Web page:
HIPK2 is a Y-regulated S/T kinase involved in various cellular processes, including cell-fate decision during development and DNA damage response. Cis-autophosphorylation in the activation-loop and trans-autophosphorylation at several S/T sites along the protein are required for HIPK2 activation, subcellular localization, and subsequent posttranslational modifications. The specific function of a few of these autophosphorylations has been recently clarified; however, most of the sites found phosphorylated by mass spectrometry in human and/or mouse HIPK2 are still uncharacterized. In the process of studying HIPK2 in human colorectal cancers, we identified a mutation (T566P) in a site we previously found autophosphorylated in mouse Hipk2. Biochemical and functional characterization of this site showed that compared to wild type (wt) HIPK2, HIPK2-T566P maintains nuclear-speckle localization and has only a mild reduction in kinase and growth arresting activities upon overexpression. Next, we assessed cell response following UV-irradiation or treatment with doxorubicin, two well-known HIPK2 activators, by evaluating cell number and viability, p53-Ser46 phosphorylation, p21 induction, and caspase cleavage. Interestingly, cells expressing HIPK2-T566P mutant did not respond to UV-irradiation, while behaved similarly to wt HIPK2 upon doxorubicin-treatment. Evaluation of HIPK2-T566 phosphorylation status by a T566-phospho-specific antibody showed constitutive phosphorylation in unstressed cells, which was maintained after doxorubicin-treatment but inhibited by UV-irradiation. Taken together, these data show that HIPK2-T566 phosphorylation contributes to UV-induced HIPK2 activity but it is dispensable for doxorubicin response.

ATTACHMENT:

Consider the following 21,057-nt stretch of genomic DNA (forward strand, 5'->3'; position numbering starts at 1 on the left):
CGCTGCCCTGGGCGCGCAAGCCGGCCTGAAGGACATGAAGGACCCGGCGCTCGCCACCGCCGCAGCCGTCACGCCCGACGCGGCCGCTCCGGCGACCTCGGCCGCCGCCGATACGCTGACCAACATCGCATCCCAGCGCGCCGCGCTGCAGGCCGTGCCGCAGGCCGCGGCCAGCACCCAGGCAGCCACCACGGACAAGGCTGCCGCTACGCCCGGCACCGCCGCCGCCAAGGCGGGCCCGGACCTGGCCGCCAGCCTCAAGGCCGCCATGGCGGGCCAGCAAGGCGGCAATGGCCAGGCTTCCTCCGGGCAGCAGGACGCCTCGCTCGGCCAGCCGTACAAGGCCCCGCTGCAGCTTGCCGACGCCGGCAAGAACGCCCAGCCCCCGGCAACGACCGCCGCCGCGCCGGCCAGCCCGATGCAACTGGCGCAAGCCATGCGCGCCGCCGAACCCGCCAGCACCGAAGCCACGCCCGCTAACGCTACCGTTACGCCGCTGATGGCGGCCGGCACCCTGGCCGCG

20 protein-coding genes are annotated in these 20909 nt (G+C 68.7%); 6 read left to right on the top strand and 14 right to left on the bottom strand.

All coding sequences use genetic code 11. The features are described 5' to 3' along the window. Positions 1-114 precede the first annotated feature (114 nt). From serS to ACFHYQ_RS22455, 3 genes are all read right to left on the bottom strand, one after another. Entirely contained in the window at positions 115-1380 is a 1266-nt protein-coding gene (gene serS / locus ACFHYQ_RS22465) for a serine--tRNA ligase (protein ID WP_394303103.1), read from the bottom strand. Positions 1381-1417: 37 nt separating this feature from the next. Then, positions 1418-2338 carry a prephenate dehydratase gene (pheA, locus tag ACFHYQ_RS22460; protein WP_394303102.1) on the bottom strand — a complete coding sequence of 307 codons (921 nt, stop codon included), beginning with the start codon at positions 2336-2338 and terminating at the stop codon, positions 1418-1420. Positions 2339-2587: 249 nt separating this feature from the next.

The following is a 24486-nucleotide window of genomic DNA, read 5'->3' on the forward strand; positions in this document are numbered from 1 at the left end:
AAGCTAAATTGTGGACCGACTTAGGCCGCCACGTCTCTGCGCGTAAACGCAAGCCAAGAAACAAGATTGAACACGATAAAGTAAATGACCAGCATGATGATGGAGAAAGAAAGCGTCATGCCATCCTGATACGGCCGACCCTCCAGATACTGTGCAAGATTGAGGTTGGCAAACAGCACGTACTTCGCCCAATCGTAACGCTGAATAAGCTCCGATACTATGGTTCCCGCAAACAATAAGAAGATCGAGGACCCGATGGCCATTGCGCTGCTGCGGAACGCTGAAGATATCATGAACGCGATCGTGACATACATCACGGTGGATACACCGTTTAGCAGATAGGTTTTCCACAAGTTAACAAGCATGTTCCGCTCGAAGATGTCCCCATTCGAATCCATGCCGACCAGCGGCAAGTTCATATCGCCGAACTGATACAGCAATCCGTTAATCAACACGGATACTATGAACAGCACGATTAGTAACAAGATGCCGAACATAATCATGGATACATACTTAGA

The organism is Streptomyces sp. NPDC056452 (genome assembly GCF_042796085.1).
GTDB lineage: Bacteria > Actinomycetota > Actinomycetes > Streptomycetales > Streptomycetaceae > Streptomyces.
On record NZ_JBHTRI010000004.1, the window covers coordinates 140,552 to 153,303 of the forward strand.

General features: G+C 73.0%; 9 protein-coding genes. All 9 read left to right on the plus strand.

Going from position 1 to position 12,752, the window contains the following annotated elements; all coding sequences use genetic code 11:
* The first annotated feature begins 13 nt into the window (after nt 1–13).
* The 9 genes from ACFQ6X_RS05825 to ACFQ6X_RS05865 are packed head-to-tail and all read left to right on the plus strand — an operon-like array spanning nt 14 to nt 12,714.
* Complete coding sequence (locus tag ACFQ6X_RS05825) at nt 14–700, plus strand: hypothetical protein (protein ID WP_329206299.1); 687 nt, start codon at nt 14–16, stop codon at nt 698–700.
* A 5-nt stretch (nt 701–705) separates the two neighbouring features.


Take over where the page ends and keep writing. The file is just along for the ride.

- DNA-damage response
- cancer stem cells